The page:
New and old traditions clash in ‘Undertaking of Lily Chen’

In certain cultures, some ancient traditions remain deeply rooted within families while the rest of the world progresses into the 21st century. For Deshi Li, the monumental task of finding a ghost bride for his recently deceased brother is vital, for departing into the spirit world without a companion is an unspeakable act his family still firmly believes in.

“The Undertaking of Lily Chen” by Danica Novgorodoff follows Deshi as he accidentally kills his older brother, prompting him to travel across the outskirts of northern China looking for a fresh corpse to satisfy his brother’s restless spirit.

While ghost marriages were first practiced several centuries ago in China, they’ve since been outlawed starting in 1949. That doesn’t stop the more rural regions of the country from still practicing the tradition of digging up female corpses and marrying them posthumously to the highest bidder.

That’s the pickle Deshi finds himself in, for while he knows nothing of where to find a fresh female cadaver, he must deal with a shady individual named Song who does this sort of illegal thing for a living.

After a long trek through the wilderness and barren wastelands, Deshi and Song arrive at an old graveyard and quickly get to work. The corpse they unearth is long past its expiration date, making Deshi distressed.

This leaves Song with the only solution left: making a fresh corpse instead, which means killing an innocent victim. That’s where Lily Chen comes in.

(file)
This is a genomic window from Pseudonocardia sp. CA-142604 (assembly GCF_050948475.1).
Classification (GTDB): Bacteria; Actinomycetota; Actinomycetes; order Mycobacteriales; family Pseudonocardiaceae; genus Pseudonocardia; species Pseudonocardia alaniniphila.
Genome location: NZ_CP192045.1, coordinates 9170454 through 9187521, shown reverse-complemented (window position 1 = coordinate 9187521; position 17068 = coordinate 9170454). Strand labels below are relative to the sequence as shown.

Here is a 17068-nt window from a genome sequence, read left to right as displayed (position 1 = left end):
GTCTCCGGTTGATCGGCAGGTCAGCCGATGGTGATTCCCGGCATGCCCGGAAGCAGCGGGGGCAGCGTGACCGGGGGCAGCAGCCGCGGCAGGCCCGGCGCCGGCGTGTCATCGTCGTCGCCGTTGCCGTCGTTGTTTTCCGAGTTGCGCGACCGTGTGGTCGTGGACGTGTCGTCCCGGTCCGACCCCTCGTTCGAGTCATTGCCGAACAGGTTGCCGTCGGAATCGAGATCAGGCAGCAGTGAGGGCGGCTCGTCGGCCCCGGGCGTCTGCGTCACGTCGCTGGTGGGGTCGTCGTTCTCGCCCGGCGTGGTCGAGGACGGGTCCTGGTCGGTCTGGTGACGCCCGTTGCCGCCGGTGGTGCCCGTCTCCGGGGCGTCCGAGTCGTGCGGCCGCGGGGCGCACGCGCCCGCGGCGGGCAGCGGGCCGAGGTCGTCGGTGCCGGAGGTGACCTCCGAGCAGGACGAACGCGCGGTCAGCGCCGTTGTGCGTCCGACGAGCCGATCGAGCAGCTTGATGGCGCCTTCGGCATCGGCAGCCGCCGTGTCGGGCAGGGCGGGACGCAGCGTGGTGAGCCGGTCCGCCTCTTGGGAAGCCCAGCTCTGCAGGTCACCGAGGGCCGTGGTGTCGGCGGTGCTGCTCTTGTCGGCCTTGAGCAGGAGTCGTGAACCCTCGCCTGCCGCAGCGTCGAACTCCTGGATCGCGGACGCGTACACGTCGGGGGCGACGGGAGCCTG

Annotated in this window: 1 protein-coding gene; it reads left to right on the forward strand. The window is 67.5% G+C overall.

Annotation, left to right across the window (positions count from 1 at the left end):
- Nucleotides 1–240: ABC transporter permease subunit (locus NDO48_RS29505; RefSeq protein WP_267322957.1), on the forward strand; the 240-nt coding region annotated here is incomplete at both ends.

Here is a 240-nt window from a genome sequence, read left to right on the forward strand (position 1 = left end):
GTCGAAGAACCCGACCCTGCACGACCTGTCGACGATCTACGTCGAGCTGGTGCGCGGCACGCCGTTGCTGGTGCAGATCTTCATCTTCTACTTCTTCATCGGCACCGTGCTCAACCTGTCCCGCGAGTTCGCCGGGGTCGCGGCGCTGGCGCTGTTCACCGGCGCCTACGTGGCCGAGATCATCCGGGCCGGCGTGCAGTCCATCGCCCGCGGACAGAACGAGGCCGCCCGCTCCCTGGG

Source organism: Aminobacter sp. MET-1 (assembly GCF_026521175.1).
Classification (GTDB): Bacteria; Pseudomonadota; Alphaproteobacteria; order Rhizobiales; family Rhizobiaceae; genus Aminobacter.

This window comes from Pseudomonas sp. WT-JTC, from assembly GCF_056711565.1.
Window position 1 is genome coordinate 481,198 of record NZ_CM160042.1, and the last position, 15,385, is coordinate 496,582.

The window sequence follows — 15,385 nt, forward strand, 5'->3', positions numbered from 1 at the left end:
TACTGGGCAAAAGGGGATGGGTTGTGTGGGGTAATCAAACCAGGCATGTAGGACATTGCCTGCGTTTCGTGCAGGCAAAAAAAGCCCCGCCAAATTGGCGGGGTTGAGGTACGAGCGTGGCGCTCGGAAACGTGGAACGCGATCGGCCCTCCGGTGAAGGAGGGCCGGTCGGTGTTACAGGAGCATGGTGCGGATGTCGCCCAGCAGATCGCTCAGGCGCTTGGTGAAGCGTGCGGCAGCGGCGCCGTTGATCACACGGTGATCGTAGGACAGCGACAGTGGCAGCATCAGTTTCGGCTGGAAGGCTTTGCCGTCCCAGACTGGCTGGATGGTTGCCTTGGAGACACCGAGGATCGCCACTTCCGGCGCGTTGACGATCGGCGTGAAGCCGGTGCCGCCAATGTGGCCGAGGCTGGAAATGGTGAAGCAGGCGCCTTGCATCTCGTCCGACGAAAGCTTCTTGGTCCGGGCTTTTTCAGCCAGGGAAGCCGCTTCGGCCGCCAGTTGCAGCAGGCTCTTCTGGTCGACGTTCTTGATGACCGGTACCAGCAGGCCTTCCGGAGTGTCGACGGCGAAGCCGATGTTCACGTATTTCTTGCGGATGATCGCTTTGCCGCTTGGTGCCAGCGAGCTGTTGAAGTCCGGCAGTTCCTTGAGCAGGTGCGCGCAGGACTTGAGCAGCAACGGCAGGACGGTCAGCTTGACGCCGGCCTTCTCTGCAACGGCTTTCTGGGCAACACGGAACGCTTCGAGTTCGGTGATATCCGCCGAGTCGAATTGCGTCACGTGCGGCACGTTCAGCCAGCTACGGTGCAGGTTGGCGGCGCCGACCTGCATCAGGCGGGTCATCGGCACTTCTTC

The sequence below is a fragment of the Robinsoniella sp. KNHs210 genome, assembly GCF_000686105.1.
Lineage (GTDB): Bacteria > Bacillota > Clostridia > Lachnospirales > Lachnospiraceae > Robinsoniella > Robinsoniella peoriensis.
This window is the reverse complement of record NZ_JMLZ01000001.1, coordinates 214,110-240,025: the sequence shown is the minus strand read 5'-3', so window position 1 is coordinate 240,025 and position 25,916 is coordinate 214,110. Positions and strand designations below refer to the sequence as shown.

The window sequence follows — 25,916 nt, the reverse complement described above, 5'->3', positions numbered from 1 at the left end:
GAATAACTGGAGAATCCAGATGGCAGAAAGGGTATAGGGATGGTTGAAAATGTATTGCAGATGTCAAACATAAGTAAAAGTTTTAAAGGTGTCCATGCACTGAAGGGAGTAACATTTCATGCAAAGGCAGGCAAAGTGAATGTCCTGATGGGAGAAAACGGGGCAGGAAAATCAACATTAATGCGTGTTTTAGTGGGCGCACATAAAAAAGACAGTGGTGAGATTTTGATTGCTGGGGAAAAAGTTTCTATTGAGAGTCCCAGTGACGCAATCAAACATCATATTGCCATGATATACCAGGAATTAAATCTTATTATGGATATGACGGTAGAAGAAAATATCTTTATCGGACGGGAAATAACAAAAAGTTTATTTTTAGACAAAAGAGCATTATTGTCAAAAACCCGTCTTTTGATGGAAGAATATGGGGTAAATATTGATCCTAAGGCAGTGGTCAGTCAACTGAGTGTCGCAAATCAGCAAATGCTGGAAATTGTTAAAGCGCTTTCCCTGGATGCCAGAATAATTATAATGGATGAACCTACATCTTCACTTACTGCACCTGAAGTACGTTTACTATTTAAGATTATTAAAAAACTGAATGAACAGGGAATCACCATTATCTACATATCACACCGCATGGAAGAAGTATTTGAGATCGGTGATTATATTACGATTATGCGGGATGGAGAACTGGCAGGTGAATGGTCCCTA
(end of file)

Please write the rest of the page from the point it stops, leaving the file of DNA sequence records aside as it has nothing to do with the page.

A beautiful daughter raised by two poor farmer parents, Lily unknowingly stumbles upon Deshi (who was in the midst of planning to kill her) and sees an opportunity to leave her poor life for a better one filled with riches in Beijing.

Deshi is taken by surprise from all of this, but agrees to allow Lily to travel with him and his mule back to his brother’s funeral in Yùn Tài. While he missed the first opportunity to kill her, he’ll now have less than a week to make his plan come to fruition and avoid bringing dishonor to his dead brother.

With Song looking for Deshi to help him finish the job he was paid for, and Lily’s father looking for Deshi because he thinks he kidnapped his little girl, Deshi can’t wait to get back home and out of danger fast enough.

The only problem is Lily is like a wild stallion whose spirit needs to be broken, with Deshi not being much of an experienced cowboy.

Novgorodoff’s art is absolutely breathtaking, especially in scenes taking place in the vast Chinese wilderness. There’s a beautiful calligraphy influenced feel throughout, with vibrant watercolors gracing every page in some very imaginative ways.

While the story does revolve around maintaining traditions, it also questions their place in the rapidly evolving present. In the case of ghost marriages and digging up corpses, how much does it really cost to keep that illegal tradition alive?

Lily’s spunk and brazenness help lighten the mood of such a macabre subject, for it becomes apparent that while Deshi is bringing her home for her brother, he’s becoming quite fond of her romantically: thereby making things more complicated for himself.

Faced with so many odds, Deshi and Lily must find a way to not only appease traditions, but to also escape with their lives.

“The Undertaking of Lily Chen” is available March 25 through First Second Books. With 432 pages of brilliant color and story, it’s well worth your time and money.